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I'm currently having some trouble with this. I want to find the values of

**expenditures**for each year such that the

**happiness present value**is maximized (explained below).

Basically, change all the values of the orange cells to maximize the green cell. (Note: Your wealth cannot go below zero.) I cannot find a consistent way to do this.

Assumptions I've made:

1. Happiness is a direct function of expenditure.

2. The same expenditure will have a lower impact on happiness as you age

3. Increasing expenditures will have diminishing returns on happiness.

Using assumptions 2 and 3, I've created a function to modulate that, shown in Tables 1 and 2.

4. Happiness now is worth more than the identical value in the future.

Thus, the present value of happiness value can found by discounting the future "streams" of happiness given a happiness discount rate. (Exactly identical to finding present value in finance.)

**This is the value I want to maximize.**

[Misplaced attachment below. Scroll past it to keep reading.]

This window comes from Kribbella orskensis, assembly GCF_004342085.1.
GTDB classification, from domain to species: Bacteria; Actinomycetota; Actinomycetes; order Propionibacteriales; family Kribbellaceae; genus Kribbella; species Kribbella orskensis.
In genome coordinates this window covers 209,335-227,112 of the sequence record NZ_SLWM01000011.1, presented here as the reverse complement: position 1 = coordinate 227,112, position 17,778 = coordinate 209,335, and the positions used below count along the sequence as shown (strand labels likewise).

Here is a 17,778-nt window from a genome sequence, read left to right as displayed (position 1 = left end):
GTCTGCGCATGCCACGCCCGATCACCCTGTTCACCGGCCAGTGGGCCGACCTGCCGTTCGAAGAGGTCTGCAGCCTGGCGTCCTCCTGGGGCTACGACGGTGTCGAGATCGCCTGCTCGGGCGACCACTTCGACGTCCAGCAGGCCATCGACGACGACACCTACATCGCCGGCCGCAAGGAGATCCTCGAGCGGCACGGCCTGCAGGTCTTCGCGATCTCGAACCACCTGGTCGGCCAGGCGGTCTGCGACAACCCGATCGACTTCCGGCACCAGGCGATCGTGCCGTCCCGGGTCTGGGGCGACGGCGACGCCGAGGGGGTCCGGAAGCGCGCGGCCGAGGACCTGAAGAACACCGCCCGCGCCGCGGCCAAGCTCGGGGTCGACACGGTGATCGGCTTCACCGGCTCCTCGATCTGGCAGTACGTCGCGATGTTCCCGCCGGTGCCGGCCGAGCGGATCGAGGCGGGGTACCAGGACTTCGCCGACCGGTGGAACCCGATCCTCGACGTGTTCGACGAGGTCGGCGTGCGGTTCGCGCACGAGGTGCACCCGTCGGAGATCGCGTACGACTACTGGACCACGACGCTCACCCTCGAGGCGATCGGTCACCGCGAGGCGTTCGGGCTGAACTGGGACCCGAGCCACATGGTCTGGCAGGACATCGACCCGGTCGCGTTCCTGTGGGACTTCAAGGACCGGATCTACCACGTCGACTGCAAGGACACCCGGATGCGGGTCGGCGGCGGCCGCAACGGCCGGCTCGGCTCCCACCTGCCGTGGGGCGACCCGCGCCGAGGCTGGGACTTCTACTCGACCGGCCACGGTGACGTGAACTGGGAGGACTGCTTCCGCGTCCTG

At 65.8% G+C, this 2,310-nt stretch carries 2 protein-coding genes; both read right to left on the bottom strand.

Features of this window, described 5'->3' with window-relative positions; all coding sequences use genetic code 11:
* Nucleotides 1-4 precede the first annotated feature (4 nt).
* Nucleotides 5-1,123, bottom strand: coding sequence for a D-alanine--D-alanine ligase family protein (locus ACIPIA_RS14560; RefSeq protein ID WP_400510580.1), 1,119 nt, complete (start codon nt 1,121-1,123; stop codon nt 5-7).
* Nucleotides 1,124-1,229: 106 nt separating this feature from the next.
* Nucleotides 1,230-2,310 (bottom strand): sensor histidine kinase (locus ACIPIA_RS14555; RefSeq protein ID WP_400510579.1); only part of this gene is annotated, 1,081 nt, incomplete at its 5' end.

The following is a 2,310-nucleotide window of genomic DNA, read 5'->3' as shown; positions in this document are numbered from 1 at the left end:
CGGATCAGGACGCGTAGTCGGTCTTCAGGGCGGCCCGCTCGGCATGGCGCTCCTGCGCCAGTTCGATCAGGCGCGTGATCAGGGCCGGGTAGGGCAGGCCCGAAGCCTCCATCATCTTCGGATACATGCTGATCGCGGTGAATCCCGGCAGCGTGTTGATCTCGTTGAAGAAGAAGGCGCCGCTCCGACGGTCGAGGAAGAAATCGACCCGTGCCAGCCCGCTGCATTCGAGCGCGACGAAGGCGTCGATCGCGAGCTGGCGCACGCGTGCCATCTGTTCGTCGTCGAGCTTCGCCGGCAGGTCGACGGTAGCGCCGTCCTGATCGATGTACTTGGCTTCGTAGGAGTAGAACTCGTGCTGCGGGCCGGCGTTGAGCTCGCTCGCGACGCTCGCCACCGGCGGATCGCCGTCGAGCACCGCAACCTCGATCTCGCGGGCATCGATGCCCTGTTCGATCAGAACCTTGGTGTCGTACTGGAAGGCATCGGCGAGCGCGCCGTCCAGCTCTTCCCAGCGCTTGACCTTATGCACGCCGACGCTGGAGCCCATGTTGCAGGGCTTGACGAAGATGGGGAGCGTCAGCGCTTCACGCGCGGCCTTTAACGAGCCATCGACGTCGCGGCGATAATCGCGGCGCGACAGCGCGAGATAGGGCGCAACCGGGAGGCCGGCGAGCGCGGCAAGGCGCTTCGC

5. You start with a wealth of 100 units. You consume X units immediately at the beginning of the year and make a 7% return on investment. Meaning, if you consume 4 units, you'll have 102.72 unit the next year [(100-4)*1.07].

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How it works:

So basically, your happiness for the current year can be found by inputing your expenditure for that year into the diminishing return function, followed by the age function.

Example.)

Diminishing return function:

Expenditures/Base expenditures = X

Happiness(X)=(0.7232*LN(X) + 0.9265)/0.93

So if your base expenditure is $4 and you spend $8, you'll have a happiness of 1.54 units

X = 8/4 = 2

Happiness(2)=(0.7232*LN(2) + 0.9265)/0.93

or simply look at Table 1

Next, this value is multiplied with the happiness multi (age function), so if you're 41 years old, you multiply that with 0.90 (Table 2)

Thanks for reading all that! Any guidance on how I can solve this will be much appreciated.